We have to stretch our imagination for reform beyond the limits of beltway lobbyists and employers to achieve true and just immigration reform. We have to fight for what we believe is in the best interest of immigrants themselves.
Instead we are getting the same immigration reform proposals put forward in the Bush Administration, driven primarily by corporate employers reliant on an exploitable workforce. Those proposals continue to criminalize the immigrant population with heavy enforcement provisions denying them the same human rights as the rest of the U.S. population.
So What Do We Want?
First, we want legalization. We want the 12 million people without legal status to quickly gain residence rights and green cards, without a waiting period, so they can live like normal human beings. We do not want immigration used as a cheap labor supply system, with workers paying off recruiters to get here and, once here, frightened that they’ll be deported if they lose their jobs.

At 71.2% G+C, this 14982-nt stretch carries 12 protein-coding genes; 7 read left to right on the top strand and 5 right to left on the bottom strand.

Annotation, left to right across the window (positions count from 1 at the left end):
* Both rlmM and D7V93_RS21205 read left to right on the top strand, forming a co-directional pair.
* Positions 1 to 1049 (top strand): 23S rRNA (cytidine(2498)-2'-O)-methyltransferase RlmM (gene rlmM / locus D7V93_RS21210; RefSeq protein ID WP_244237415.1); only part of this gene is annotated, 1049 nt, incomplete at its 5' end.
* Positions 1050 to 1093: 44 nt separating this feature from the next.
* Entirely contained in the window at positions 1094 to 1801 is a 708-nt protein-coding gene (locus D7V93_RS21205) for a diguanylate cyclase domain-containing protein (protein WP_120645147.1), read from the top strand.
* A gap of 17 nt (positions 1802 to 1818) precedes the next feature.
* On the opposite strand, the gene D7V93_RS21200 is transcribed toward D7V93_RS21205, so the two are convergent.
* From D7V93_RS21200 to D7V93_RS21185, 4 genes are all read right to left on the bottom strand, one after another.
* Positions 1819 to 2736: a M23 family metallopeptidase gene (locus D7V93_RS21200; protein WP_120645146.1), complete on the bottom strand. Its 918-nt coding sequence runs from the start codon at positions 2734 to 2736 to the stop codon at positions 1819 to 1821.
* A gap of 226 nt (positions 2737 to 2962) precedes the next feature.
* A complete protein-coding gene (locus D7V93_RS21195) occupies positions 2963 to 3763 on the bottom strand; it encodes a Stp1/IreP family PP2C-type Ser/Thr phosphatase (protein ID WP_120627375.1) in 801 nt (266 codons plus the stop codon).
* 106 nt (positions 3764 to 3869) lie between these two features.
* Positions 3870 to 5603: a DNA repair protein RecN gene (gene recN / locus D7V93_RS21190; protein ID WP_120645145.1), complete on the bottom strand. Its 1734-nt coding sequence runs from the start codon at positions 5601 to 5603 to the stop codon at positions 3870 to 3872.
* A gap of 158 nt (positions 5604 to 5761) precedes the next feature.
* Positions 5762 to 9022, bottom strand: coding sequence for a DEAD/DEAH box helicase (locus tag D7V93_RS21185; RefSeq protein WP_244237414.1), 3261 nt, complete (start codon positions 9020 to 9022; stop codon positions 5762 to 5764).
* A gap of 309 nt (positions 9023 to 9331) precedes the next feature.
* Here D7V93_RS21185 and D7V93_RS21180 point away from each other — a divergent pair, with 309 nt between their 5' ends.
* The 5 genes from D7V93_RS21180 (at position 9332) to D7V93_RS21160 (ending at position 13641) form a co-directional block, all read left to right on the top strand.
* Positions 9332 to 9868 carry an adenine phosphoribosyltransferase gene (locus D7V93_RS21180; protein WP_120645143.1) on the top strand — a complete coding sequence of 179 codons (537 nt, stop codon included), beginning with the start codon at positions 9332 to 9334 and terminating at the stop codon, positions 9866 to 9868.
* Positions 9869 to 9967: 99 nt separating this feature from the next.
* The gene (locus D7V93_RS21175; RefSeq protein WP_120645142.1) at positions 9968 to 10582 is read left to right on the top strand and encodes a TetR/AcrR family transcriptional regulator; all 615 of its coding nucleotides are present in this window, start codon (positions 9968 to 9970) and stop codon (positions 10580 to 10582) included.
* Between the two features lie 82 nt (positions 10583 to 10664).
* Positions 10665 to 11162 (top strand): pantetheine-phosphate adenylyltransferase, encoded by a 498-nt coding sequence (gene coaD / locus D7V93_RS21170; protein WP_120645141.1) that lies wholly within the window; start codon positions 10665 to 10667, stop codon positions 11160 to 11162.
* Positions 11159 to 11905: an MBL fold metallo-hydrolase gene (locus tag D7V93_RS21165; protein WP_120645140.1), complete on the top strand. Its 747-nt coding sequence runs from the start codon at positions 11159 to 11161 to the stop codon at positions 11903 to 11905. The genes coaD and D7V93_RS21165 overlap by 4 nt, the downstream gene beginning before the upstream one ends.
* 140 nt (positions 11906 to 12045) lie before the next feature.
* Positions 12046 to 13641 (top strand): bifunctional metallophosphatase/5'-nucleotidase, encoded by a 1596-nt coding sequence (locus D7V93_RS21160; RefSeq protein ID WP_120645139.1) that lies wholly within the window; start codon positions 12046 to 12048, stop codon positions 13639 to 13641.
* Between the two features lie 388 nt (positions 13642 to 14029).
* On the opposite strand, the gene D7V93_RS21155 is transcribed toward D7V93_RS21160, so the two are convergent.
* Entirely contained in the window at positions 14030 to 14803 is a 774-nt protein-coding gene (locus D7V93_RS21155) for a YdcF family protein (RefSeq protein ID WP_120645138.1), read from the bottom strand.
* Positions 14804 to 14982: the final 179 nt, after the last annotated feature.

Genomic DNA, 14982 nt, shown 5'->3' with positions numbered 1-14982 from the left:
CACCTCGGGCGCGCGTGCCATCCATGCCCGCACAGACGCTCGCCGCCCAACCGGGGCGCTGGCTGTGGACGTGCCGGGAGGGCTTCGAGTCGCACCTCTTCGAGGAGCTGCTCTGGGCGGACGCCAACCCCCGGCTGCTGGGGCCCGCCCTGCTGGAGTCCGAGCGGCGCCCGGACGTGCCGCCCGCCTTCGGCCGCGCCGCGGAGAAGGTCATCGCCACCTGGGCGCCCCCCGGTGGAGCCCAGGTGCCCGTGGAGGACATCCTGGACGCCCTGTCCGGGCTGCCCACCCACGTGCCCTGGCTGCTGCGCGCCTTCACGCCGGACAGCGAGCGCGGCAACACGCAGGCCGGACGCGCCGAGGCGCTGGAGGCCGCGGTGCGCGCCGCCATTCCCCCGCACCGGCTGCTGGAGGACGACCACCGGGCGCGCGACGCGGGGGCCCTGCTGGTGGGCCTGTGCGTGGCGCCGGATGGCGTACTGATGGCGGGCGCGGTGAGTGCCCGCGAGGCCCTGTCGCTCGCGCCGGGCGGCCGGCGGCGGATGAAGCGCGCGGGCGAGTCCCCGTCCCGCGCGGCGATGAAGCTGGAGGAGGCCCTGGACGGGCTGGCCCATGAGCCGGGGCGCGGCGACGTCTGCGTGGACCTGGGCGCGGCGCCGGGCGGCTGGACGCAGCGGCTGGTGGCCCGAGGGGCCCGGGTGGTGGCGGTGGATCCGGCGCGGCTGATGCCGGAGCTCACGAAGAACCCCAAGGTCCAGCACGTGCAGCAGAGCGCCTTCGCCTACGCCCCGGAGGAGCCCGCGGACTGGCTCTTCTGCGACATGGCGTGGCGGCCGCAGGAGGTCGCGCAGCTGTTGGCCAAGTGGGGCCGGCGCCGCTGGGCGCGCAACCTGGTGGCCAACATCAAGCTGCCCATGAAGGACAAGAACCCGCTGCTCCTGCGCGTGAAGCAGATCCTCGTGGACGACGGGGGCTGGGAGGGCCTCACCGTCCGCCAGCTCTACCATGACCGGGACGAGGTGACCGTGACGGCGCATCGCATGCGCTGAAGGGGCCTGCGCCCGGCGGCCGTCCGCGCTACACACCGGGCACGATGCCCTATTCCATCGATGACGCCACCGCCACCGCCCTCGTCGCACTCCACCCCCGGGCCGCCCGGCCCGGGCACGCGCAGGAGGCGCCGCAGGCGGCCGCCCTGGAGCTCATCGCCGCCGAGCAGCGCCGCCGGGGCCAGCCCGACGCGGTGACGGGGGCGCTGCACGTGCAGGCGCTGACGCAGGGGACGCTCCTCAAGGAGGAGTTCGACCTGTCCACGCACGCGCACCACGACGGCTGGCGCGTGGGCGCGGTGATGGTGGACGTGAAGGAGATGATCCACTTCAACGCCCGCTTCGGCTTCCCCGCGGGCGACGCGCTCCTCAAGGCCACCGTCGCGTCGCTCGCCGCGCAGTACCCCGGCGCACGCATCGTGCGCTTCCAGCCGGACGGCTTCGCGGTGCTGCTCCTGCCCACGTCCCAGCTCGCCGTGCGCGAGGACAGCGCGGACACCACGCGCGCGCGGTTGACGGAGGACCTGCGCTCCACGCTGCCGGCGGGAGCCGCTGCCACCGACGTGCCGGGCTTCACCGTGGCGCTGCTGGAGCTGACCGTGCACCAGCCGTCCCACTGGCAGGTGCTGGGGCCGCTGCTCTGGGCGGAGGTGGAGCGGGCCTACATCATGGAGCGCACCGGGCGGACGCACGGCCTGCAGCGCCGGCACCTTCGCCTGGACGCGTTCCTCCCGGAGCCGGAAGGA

We need to get rid of the laws that make working a crime. Also, no more detention centers, no more ankle bracelets, no more firings and no-match letters, and no more raids. Immigrants need equality and rights. All people in our communities should be equal.
We have to make sure that the decision-makers of Washington DC won’t plunge families in Mexico, El Salvador or Colombia into poverty, and force a new generation of workers to leave home to find jobs in furniture factories and laundries, office buildings and packing plants, on construction sites, or just in the gardens and nurseries of the rich.